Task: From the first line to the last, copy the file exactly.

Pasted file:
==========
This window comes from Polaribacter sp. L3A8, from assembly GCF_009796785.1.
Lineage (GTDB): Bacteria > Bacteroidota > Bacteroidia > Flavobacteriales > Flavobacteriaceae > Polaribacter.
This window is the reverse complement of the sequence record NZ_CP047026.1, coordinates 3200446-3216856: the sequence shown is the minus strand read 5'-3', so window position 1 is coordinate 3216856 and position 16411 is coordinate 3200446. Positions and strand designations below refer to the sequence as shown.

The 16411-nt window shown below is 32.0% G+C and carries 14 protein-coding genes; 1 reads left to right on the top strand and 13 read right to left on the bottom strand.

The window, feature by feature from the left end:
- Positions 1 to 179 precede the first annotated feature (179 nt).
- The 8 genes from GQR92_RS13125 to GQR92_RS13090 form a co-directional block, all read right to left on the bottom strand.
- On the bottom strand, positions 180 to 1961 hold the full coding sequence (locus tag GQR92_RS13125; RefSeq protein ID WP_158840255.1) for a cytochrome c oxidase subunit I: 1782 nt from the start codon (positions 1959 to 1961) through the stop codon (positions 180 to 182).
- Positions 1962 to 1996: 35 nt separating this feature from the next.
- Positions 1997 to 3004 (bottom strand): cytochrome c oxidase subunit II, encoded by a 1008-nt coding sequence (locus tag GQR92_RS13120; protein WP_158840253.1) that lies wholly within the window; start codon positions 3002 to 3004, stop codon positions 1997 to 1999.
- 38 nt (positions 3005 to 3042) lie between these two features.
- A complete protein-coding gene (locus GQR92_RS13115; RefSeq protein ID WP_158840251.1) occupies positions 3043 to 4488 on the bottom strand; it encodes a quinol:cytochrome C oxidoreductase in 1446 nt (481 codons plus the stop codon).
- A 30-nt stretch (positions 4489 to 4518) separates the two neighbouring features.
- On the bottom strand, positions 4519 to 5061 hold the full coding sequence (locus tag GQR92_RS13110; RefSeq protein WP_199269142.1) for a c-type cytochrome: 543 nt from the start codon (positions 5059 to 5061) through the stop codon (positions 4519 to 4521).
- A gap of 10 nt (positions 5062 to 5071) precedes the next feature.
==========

This window comes from Polaribacter sp. L3A8, from assembly GCF_009796785.1.
Lineage (GTDB): Bacteria > Bacteroidota > Bacteroidia > Flavobacteriales > Flavobacteriaceae > Polaribacter.
This window is the reverse complement of the sequence record NZ_CP047026.1, coordinates 3200446-3216856: the sequence shown is the minus strand read 5'-3', so window position 1 is coordinate 3216856 and position 16411 is coordinate 3200446. Positions and strand designations below refer to the sequence as shown.

The 16411-nt window shown below is 32.0% G+C and carries 14 protein-coding genes; 1 reads left to right on the top strand and 13 read right to left on the bottom strand.

The window, feature by feature from the left end:
- Positions 1 to 179 precede the first annotated feature (179 nt).
- The 8 genes from GQR92_RS13125 to GQR92_RS13090 form a co-directional block, all read right to left on the bottom strand.
- On the bottom strand, positions 180 to 1961 hold the full coding sequence (locus tag GQR92_RS13125; RefSeq protein ID WP_158840255.1) for a cytochrome c oxidase subunit I: 1782 nt from the start codon (positions 1959 to 1961) through the stop codon (positions 180 to 182).
- Positions 1962 to 1996: 35 nt separating this feature from the next.
- Positions 1997 to 3004 (bottom strand): cytochrome c oxidase subunit II, encoded by a 1008-nt coding sequence (locus tag GQR92_RS13120; protein WP_158840253.1) that lies wholly within the window; start codon positions 3002 to 3004, stop codon positions 1997 to 1999.
- 38 nt (positions 3005 to 3042) lie between these two features.
- A complete protein-coding gene (locus GQR92_RS13115; RefSeq protein ID WP_158840251.1) occupies positions 3043 to 4488 on the bottom strand; it encodes a quinol:cytochrome C oxidoreductase in 1446 nt (481 codons plus the stop codon).
- A 30-nt stretch (positions 4489 to 4518) separates the two neighbouring features.
- On the bottom strand, positions 4519 to 5061 hold the full coding sequence (locus tag GQR92_RS13110; RefSeq protein WP_199269142.1) for a c-type cytochrome: 543 nt from the start codon (positions 5059 to 5061) through the stop codon (positions 4519 to 4521).
- A gap of 10 nt (positions 5062 to 5071) precedes the next feature.